EVEN THOUGH the Government’s newly-launched ‘Every Day is Different’ campaign is a sincere attempt to tackle the staffing crisis in the adult social care sector, it will only offer short-term respite unless Ministers undertake more fundamental reform.
Community carers are motivated by compassion. It is why they enter the profession. To them, the greater reward is the ability to make a difference to a frail or vulnerable individual rather than the financial recompense that they can expect.
Yet the fact that 38,000 people – out of a care workforce of 122,000 individuals in Yorkshire and the Humber – are quitting their jobs each year speaks volumes. Nearly one third of employees, it points to a wider malaise where the pleasure, and professional pride, derived from helping someone at risk is outweighed by the daily frustrations of the job.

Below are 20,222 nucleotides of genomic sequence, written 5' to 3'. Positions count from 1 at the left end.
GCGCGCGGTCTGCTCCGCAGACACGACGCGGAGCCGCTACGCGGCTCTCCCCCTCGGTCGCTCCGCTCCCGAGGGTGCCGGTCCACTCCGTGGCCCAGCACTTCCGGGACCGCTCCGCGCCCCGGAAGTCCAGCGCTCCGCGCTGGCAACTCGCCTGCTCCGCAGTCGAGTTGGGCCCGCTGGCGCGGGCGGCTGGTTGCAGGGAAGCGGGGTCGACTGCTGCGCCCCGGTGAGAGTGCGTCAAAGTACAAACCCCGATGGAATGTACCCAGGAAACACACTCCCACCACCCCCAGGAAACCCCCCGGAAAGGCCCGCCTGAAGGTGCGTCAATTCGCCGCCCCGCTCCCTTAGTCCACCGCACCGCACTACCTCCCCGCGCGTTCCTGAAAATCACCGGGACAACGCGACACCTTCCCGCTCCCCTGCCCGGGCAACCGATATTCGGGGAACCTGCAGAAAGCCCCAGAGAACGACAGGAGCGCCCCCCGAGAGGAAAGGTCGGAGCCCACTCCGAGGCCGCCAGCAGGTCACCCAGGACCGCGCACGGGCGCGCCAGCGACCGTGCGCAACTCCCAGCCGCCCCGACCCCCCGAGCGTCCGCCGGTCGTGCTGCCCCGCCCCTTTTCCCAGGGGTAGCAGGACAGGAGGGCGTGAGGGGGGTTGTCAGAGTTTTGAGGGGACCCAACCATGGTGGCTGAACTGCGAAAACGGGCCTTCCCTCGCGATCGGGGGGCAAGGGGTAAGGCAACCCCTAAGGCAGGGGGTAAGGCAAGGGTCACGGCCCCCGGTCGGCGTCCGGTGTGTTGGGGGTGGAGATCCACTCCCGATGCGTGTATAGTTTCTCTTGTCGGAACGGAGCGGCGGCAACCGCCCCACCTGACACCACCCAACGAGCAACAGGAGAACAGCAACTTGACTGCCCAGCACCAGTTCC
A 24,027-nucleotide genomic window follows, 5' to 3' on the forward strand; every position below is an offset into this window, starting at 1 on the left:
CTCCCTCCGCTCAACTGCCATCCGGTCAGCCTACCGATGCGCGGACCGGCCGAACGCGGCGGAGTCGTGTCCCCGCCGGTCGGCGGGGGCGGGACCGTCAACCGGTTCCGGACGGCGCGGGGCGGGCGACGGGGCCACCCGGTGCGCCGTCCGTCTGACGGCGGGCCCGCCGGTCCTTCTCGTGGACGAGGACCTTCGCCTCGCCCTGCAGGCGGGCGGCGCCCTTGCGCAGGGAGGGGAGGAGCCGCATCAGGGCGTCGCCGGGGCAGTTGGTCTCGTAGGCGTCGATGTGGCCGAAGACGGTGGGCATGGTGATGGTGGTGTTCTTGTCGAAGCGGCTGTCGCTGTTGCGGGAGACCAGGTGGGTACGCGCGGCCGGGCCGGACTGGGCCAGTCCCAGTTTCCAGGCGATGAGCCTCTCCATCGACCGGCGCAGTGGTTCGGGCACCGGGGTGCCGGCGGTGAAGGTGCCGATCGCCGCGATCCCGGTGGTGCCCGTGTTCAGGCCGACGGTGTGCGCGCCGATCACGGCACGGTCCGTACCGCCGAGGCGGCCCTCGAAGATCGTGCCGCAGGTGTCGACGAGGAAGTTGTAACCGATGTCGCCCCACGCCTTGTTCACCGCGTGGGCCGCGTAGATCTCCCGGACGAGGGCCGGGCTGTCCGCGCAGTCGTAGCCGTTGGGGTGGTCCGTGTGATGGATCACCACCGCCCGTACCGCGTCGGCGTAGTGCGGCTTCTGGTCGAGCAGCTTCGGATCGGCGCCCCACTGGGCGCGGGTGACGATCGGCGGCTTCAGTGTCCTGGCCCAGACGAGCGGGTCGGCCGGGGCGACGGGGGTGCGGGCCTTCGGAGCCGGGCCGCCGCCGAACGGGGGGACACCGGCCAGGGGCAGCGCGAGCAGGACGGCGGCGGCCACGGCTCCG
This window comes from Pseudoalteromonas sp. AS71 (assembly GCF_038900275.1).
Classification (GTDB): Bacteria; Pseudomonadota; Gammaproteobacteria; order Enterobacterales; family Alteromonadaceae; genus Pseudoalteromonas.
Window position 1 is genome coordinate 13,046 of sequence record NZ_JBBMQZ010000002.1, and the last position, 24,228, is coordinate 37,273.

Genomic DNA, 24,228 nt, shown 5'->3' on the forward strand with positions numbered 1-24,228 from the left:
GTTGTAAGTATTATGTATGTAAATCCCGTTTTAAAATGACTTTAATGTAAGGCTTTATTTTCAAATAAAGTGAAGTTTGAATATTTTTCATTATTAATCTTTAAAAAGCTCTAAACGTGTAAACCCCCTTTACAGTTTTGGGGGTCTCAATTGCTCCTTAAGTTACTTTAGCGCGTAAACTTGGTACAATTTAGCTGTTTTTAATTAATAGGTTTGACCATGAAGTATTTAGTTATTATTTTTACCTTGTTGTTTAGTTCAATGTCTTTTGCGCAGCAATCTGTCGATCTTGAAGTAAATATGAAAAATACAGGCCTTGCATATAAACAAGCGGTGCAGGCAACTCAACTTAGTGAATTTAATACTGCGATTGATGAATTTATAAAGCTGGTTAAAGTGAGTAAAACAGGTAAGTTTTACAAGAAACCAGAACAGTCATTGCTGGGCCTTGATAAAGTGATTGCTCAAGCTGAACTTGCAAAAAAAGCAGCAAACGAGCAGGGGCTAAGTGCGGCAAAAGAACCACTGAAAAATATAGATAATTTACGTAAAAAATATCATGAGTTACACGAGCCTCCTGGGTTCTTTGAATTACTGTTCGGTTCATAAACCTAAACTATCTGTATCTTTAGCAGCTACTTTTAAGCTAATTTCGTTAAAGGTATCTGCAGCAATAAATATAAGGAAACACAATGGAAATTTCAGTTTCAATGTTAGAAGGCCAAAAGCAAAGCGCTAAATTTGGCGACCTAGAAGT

And there is a reason for this. Not only have workloads increased because staff numbers have failed to keep up with the needs of an ageing society, but the Government is still to publish its long-overdue Green Paper on the future provision of social care.
Points that Caroline Dinenage, the Care Minister, conveniently ignored with her call to “spread the word that careers in adult social care can be rewarding, varied and worthwhile”, these omissions are actually fundamental to the success, or otherwise, of her department’s campaign.
For the benefit of Ms Dinenage, the Department of Health and Social Care, it is not just about the recruitment of sufficient staff. It is also about their retention so that every day is different – for the right reasons.